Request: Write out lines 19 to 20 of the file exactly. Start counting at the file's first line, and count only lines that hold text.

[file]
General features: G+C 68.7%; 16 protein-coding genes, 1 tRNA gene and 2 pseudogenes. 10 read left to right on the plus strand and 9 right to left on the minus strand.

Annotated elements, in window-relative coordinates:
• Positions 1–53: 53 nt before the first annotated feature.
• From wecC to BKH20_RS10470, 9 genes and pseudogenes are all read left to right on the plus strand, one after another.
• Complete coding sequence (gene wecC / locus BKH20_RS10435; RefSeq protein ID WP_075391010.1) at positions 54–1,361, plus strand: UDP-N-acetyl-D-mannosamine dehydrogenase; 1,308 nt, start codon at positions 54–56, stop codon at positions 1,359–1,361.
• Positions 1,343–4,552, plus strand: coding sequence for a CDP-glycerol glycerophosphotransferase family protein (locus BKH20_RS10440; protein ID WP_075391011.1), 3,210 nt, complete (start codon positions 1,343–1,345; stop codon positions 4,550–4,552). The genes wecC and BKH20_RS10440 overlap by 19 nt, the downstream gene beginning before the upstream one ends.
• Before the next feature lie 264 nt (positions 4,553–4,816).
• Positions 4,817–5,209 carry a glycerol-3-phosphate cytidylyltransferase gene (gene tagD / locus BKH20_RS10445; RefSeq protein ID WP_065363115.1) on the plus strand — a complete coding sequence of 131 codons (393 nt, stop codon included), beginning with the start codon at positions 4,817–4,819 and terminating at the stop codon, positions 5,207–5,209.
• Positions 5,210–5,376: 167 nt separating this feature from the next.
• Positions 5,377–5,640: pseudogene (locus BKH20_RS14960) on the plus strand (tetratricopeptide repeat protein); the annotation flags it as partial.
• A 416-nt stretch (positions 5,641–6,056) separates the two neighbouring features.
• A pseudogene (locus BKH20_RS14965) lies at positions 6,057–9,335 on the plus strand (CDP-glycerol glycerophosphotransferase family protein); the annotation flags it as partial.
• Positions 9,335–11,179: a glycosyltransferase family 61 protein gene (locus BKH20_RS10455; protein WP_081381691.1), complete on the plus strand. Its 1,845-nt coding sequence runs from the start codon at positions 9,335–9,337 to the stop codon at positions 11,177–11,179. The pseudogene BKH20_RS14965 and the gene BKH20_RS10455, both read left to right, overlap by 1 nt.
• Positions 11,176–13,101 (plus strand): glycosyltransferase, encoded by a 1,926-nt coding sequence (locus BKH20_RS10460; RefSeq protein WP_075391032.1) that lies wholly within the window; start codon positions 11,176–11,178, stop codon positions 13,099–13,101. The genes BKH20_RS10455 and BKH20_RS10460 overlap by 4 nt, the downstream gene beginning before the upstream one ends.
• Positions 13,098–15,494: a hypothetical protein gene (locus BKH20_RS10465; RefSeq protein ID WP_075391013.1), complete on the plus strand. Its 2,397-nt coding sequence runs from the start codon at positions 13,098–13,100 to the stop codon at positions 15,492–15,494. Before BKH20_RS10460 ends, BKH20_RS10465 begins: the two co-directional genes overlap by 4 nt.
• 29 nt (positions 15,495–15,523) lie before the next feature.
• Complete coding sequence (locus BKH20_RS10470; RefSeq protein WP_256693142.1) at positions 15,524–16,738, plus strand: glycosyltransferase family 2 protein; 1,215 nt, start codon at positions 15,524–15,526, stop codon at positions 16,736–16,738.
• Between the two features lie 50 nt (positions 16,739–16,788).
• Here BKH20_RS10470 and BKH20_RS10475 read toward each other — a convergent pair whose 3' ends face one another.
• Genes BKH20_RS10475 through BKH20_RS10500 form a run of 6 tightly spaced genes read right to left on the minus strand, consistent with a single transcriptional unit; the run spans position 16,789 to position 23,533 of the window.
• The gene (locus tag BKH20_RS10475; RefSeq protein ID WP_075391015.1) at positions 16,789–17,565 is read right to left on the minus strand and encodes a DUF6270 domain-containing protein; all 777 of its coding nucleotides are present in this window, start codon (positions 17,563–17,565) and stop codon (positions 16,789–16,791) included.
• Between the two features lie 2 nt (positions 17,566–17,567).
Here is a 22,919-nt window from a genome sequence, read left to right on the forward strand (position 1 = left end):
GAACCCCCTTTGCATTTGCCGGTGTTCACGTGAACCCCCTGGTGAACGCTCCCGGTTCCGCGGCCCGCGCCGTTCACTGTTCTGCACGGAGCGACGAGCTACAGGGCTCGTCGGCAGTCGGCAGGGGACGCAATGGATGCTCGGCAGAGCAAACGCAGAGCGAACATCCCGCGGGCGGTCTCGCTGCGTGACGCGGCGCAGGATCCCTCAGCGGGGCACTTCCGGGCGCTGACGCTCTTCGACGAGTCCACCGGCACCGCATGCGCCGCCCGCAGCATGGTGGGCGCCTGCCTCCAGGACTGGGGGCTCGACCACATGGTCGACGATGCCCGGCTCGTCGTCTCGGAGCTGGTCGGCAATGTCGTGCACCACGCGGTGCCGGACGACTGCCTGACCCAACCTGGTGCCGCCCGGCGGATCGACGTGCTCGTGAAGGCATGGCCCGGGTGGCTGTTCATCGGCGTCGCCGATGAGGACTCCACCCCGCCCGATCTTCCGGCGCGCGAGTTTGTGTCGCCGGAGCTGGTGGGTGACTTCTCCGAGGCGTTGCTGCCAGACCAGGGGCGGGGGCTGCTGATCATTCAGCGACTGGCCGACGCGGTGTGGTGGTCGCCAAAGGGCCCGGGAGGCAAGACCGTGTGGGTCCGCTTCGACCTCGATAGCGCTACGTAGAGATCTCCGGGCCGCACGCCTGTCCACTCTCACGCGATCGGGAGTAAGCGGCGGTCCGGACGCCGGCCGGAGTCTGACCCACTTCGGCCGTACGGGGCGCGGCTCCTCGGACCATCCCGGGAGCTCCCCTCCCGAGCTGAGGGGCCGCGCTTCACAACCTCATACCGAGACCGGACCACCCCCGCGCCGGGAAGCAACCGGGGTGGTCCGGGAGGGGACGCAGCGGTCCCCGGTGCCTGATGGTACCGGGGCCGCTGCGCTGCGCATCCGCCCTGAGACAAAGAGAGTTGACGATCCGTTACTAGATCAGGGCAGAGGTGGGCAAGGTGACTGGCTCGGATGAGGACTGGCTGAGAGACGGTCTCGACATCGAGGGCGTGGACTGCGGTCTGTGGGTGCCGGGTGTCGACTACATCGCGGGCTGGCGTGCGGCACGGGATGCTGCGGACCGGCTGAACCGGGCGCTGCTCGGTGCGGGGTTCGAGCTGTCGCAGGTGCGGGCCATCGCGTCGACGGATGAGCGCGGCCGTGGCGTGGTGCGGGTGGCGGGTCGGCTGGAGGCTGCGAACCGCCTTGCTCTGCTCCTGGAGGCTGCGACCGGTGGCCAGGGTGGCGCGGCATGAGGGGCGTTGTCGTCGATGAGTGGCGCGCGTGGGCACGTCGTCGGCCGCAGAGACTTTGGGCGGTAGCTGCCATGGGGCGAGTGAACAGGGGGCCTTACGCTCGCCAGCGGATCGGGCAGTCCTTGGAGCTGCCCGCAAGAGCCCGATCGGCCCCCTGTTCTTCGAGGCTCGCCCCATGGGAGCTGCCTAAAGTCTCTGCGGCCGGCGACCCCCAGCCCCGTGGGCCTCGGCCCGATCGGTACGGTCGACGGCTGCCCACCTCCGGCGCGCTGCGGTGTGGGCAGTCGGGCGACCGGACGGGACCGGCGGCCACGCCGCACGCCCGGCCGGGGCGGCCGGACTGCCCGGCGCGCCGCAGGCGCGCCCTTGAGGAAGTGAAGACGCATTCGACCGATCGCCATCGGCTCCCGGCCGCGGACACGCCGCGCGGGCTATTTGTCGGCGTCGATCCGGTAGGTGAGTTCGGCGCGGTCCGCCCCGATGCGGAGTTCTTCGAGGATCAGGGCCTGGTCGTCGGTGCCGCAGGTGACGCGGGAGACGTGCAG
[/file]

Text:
• Here BKH20_RS10470 and BKH20_RS10475 read toward each other — a convergent pair whose 3' ends face one another.
• Genes BKH20_RS10475 through BKH20_RS10500 form a run of 6 tightly spaced genes read right to left on the minus strand, consistent with a single transcriptional unit; the run spans position 16,789 to position 23,533 of the window.